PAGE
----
Republicans, men and white voters showed the strongest support for the Arizona law in this month’s newspaper poll. A majority of Democrats, independents and women who were surveyed for the poll said they also are in favor of the law, though in smaller numbers.

Walt Alexander, an air traffic controller from Kathleen in Middle Georgia, said he would support a tougher immigration law because existing laws are not being enforced.

“They’re lawbreakers,” he said. “There’s no difference in an illegal alien crossing our borders and getting into our country illegally than it is for somebody to go into a Wal-Mart and shoplift. The law is the law, and it needs to be enforced. The taxpayers are the ones who are suffering the consequences of the illegal aliens that are coming into this country. We’re paying the taxes on the health care for these folks who have not paid one dime into Social Security or to Medicaid or Medicare.”

Deborah Houston, an insurance broker from Brunswick, said she would support an Arizona-style law in Georgia.

"Obviously, the federal government isn't going to do anything," she said. "To them, it is too politically incorrect. And that is not how our country works. You are welcome, but you have to follow the rules. You can't just sneak over here and take advantage of everything that every American has worked for."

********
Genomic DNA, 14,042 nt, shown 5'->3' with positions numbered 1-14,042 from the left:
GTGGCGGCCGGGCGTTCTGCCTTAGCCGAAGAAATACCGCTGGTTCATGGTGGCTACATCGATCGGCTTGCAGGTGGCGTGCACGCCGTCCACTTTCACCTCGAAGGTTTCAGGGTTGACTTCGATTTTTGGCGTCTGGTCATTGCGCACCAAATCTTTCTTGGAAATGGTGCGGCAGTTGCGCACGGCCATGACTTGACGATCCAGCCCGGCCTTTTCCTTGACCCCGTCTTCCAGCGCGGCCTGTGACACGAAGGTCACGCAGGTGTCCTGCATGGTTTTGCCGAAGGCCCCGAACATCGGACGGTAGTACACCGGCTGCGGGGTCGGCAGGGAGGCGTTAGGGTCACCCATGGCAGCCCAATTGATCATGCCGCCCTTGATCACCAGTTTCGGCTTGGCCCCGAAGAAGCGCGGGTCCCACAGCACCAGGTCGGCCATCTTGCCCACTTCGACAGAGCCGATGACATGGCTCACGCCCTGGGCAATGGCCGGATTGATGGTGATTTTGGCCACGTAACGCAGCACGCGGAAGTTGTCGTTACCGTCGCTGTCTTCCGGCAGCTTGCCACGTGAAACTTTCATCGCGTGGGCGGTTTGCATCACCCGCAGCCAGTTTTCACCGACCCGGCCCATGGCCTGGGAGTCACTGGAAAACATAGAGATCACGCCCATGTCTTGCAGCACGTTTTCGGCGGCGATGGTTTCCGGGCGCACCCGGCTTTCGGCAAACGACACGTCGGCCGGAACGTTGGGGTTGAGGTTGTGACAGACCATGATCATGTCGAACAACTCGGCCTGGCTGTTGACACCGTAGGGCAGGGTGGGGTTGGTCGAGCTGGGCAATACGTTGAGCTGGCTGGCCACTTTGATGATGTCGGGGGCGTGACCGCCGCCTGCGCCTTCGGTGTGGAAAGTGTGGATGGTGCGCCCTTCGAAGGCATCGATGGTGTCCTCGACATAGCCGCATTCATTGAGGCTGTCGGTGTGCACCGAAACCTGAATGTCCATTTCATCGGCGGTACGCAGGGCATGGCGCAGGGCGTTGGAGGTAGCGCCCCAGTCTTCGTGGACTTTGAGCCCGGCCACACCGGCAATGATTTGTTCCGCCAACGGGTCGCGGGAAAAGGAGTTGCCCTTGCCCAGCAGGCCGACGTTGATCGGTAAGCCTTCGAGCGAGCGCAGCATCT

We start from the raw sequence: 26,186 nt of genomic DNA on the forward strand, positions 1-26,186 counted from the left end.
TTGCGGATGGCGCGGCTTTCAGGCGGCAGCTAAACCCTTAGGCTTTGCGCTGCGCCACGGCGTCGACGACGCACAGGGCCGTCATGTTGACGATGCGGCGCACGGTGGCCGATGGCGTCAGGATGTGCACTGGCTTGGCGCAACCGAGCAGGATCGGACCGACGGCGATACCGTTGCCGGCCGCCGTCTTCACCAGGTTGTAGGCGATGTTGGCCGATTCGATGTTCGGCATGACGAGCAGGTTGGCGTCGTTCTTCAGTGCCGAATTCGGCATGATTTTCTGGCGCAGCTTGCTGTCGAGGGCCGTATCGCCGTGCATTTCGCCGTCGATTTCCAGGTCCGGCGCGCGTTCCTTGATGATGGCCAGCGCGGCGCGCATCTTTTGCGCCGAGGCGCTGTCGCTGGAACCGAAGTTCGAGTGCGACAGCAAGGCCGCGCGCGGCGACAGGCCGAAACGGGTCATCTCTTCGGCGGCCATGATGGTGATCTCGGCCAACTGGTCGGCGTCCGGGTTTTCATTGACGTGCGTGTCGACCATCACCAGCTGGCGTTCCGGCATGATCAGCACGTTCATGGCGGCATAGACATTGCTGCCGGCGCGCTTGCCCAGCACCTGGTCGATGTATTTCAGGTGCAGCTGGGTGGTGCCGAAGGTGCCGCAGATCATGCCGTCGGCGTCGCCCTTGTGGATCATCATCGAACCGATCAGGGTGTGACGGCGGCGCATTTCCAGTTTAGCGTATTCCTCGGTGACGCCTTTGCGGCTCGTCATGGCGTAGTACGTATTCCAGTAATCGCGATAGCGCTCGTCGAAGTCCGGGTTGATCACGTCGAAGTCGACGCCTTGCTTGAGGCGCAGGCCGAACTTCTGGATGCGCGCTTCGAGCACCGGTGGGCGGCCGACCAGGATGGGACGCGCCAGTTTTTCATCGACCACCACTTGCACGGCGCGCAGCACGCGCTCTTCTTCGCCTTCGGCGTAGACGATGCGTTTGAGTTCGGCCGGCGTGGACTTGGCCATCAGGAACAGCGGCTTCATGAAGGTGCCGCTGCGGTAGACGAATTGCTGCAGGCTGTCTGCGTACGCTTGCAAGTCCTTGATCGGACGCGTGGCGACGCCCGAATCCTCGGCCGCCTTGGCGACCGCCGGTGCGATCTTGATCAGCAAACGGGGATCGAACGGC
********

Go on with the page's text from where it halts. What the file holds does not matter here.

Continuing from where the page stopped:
Not all Georgia women agree on this issue. For example, Shaye Gambrell, a church administrator from Athens, opposes stricter immigration enforcement.

"It's a waste of money," she said, "and I don't think it is something that can be done fairly without profiling."

As a single group, blacks registered the lowest support, with 47 percent in favor.

“It’s a bad idea because it’s stereotyping,” Joe Cystrunk of Macon said. “Being a black American, I mean, come on, that’s the last thing we need in Georgia.”

Cystrunk said enforcing immigration laws should be left to the federal government.

“For Arizona to jump the gun like that and not give [President Barack] Obama a chance is a slap in the face to him, but hopefully he can get it together and do something. They’ve got to do something," Cystrunk said. "I feel for the people of Arizona and Texas and any of the border states.”

Advocates on both sides of the immigration debate reacted to the poll differently this week.

“I understand the public’s frustration with it, but that doesn’t mean we need to pass unconstitutional provisions to make the public happy," said Jerry Gonzalez, executive director of the Georgia Association of Latino Elected Officials.

D.A. King, president of the Georgia-based Dustin Inman Society, which advocates enforcement of American immigration and employment laws, said he was not surprised by the newspaper poll results that show support for the Arizona law.

“Most people,” King said, “realize the organized crime of illegal immigration is opposed by the huge majority of the American people.”

Staff writer Steve Visser and Rodney Manley of the Macon Telegraph and Blake Aued of the Athens Banner-Herald contributed to this article.